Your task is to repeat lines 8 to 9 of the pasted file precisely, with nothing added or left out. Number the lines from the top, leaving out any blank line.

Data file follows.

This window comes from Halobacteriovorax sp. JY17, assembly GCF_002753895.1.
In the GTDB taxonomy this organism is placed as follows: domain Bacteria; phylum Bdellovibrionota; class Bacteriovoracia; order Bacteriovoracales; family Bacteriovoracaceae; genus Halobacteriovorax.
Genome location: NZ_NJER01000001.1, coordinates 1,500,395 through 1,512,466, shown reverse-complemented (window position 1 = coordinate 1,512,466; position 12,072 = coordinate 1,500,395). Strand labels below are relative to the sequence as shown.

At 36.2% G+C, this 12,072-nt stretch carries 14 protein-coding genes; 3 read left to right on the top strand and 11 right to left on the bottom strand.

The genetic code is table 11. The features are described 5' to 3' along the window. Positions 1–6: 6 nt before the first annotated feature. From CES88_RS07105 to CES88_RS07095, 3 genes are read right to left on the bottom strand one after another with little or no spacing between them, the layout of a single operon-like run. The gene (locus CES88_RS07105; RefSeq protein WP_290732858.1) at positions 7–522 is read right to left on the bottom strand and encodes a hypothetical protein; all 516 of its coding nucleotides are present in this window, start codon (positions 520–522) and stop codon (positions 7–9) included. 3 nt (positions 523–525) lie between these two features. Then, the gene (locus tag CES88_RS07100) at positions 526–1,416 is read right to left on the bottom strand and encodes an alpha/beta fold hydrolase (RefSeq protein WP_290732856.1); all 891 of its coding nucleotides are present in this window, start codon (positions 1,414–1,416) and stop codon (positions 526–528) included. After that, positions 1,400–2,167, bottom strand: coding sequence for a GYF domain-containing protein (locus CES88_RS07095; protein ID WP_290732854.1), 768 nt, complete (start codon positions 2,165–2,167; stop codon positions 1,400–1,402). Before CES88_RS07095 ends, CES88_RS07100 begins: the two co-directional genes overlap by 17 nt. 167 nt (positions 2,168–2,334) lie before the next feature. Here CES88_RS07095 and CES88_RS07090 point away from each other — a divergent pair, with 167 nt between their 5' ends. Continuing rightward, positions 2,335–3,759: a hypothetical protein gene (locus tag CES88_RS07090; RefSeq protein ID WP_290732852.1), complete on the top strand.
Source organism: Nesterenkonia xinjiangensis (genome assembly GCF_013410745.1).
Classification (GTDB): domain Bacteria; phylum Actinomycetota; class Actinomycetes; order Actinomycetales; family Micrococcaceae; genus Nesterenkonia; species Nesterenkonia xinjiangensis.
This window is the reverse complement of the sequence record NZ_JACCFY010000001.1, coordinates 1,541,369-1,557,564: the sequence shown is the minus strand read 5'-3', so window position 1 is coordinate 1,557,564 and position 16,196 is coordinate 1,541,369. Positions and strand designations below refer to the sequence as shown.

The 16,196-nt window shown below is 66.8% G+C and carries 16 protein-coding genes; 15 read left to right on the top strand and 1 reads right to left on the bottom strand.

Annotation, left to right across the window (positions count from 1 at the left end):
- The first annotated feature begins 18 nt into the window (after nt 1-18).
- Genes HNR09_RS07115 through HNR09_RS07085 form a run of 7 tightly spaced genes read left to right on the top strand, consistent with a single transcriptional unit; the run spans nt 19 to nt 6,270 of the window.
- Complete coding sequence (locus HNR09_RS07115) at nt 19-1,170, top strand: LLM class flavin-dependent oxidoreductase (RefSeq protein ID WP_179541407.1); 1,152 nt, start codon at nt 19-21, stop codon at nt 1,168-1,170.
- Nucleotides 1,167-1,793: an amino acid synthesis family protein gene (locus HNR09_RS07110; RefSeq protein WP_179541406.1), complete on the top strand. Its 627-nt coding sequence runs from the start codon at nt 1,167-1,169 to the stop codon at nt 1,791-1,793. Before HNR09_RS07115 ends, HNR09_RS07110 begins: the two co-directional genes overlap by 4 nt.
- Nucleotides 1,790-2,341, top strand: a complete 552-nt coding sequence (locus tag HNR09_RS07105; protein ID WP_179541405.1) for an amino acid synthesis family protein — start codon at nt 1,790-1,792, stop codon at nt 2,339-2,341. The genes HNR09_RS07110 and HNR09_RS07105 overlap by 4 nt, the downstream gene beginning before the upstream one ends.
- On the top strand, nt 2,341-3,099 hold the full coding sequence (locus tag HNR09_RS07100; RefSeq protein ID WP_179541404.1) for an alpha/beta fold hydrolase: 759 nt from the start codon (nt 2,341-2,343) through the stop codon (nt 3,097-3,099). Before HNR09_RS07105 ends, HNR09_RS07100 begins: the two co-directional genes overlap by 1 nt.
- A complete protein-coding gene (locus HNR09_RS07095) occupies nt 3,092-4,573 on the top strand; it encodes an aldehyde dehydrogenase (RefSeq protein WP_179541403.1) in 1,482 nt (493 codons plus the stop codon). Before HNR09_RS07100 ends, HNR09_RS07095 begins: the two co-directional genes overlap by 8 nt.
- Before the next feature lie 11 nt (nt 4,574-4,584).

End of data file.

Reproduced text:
This window is the reverse complement of the sequence record NZ_JACCFY010000001.1, coordinates 1,541,369-1,557,564: the sequence shown is the minus strand read 5'-3', so window position 1 is coordinate 1,557,564 and position 16,196 is coordinate 1,541,369. Positions and strand designations below refer to the sequence as shown.

The 16,196-nt window shown below is 66.8% G+C and carries 16 protein-coding genes; 15 read left to right on the top strand and 1 reads right to left on the bottom strand.